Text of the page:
Monday, July 4, 2011

Frog Blog, Creative Inspiration

Frog on a Log and Two Swimming

The tiny tadpoles I rescued from my pool cover about a month ago have now become tiny frogs. I placed the water they were born in, into an empty planter and set it under a bush for shade, in a location where some rain water would drop in. Little bugs and leaves have fallen in, creating algae and food, and I placed a piece of drift wood for them to sit on when they decide it is time to leave the water, which is exactly what one is doing. I am calling them frogs, but they may be toads as some of the eggs definitely came from toads, like the ones here.

However, a friend of mine says they have frog shaped bodies, and it is entirely possible they are frogs, as the tadpoles I rescued were from another area on the cover.

Either way, it's funny how I would write a story in the beginning of the summer about hanging out with toads and then wind up raising some. I learned that toads are actually frogs anyway, as they are from the same amphibian family.

Last year, I was painting a birdhouse for a local art show and having a heck of a time getting the rabbit I was painting just right, and then, when I finally did, a rabbit moved into my gardens.

I feel very connected to nature through animals. The shamans of Native American cultures used animals as their guides. They would go into a dream-like state called a journey, using spirit animals to reveal for them medicine, magic and power around illness and healing for an individual or the community as a whole.

When animals show up in my gardens and on my walks, their messages are not lost on me. I am aware that they have come to guide me in some way. Sometimes I have to go looking a bit.

The late Ted Andrews wrote about frogs in his book on "the spiritual and magical powers of creatures great and small," Animal Speak,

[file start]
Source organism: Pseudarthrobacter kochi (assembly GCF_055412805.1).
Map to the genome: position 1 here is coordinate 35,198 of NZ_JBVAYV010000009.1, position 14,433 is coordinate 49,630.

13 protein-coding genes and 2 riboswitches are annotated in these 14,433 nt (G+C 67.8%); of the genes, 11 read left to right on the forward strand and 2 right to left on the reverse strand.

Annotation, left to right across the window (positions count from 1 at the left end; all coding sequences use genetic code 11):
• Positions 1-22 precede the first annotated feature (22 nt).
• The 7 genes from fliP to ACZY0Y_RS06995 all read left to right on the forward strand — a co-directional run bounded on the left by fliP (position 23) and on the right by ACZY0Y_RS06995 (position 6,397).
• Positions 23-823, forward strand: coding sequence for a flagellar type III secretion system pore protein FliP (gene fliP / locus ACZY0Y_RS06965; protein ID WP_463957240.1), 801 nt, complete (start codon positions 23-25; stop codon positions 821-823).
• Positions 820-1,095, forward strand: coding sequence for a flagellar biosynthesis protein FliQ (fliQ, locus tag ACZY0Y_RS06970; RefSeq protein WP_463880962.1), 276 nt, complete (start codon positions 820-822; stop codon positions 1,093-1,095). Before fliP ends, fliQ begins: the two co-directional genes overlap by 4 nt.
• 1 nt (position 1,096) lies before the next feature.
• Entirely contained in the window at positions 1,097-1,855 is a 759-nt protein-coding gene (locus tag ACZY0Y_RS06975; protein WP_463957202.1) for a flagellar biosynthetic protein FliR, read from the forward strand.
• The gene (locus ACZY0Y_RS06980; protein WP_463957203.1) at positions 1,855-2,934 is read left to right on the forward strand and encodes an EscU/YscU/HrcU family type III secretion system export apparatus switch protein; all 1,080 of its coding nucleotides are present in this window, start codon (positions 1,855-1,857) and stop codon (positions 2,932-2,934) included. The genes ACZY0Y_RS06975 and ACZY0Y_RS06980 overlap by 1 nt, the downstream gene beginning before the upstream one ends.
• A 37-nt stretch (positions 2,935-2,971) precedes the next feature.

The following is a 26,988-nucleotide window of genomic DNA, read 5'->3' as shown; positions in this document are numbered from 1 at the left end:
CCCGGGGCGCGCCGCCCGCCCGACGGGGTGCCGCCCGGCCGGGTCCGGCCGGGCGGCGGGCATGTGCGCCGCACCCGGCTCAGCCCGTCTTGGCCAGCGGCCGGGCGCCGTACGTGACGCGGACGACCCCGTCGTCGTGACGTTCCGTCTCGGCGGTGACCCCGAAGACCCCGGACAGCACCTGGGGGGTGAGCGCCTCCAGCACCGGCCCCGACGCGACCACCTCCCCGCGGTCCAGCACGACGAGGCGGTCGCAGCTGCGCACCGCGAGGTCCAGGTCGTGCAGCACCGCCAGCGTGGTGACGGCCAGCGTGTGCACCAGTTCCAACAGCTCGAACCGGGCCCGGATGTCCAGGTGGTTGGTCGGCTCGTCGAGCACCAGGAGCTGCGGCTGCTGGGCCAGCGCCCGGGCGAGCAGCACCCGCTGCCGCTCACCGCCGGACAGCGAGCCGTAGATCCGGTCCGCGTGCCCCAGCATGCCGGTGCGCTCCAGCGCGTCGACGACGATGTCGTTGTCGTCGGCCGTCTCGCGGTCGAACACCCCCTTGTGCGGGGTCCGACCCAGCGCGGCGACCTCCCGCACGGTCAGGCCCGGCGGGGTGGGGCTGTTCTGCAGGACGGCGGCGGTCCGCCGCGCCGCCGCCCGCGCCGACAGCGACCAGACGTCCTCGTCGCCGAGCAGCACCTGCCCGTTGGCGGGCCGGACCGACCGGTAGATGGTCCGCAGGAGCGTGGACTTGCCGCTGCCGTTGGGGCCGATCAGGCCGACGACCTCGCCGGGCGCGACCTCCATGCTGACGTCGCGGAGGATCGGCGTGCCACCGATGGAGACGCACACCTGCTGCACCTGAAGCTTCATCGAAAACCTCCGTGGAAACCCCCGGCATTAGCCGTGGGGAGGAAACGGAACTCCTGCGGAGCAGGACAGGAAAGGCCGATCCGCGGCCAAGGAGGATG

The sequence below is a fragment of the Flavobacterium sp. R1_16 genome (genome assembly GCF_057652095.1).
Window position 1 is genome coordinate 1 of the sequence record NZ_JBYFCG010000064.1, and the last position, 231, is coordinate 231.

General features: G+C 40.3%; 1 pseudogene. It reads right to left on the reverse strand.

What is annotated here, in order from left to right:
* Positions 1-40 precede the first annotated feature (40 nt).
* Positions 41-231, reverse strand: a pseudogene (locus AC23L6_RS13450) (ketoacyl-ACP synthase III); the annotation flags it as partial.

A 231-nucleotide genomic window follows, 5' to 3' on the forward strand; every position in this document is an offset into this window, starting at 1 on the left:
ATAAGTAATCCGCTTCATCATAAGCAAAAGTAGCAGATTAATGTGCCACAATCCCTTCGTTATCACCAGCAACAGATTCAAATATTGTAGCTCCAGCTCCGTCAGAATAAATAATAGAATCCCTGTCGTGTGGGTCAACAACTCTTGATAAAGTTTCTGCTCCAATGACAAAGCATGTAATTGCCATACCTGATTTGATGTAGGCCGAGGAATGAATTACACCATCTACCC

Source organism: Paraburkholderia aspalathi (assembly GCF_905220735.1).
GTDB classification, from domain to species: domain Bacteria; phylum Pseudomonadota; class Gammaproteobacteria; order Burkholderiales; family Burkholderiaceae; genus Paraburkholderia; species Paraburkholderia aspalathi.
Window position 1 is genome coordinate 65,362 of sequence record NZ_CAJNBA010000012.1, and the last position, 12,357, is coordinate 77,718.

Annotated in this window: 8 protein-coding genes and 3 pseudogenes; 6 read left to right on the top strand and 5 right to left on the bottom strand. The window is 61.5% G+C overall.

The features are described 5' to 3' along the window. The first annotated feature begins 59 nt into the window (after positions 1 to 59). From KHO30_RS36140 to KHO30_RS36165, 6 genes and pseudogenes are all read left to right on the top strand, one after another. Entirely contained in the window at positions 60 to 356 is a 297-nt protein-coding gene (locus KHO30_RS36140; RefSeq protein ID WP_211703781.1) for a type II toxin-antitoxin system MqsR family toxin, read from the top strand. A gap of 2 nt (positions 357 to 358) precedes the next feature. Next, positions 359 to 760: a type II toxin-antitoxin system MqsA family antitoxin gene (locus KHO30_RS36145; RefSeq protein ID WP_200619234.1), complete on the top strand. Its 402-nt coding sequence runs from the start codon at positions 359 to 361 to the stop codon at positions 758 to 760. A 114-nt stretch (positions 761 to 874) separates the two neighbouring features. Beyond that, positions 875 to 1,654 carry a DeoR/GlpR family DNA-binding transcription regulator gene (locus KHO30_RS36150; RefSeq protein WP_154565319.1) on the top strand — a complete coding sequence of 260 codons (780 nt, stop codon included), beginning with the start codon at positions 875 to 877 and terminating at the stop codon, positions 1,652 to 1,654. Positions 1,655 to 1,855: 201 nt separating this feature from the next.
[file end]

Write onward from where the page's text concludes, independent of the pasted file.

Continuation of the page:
"Emotions are often associated with water. Individuals with frog totems are very sensitive to the emotional states of others, and seem to know instinctively how to act and what to say. They know how to be sincerely sympathetic."

For better or worse, I can say I have these traits. When I am in a social setting or with a group of people, my feelings tend to bounce around from person to person, making it difficult to stay centered and relaxed. As a child I was labeled as sensitive; the title was appointed to me by the adults and declared as if it was a curse.

Recently, a relative said to me, "You are too sensitive, and you are too kind." She meant well, but hearing it in this way reminded me that no adult ever taught me to honor my sensitivity when I was a child, instead it felt like they tried to push that part of me away. I suppose it was inconvenient that I was a barometer of the state of things sometimes. Perhaps they did not want to feel certain feelings that were coming up, and they did not need a reminder, in the form of a sensitive child.

From "Frog and Toad are Friends"
written & illus. by Arnold Lobel
Even as an adult, I have this experience. It's hard for me to make mundane small talk, I want to know what lies beneath the surface, and it's hard for others to talk about what is really going on with them. I have learned that when someone says, "How are you?" that they do not want a true answer.  Not that I have not found some really wonderful people who have come along on life's journey with me, even to the deep places. But it's hard to find feelers, feelers have been taught to hide. I think most of us have learned to stuff our feelings.

Andrews also writes about frogs:

"The frog is a totem of metamorphosis. It is a symbol of coming into one's own creative power. It changes from an egg, to a polliwog, to a frog. Even after it becomes a frog, it lives close to and spends much time in the water. It always has contact with the creative force out of which it came."

This part seems hopeful to me. I live along the water where frogs croak their songs of creative inspiration nightly. Tonight I shall remind myself to listen closely to what they are saying.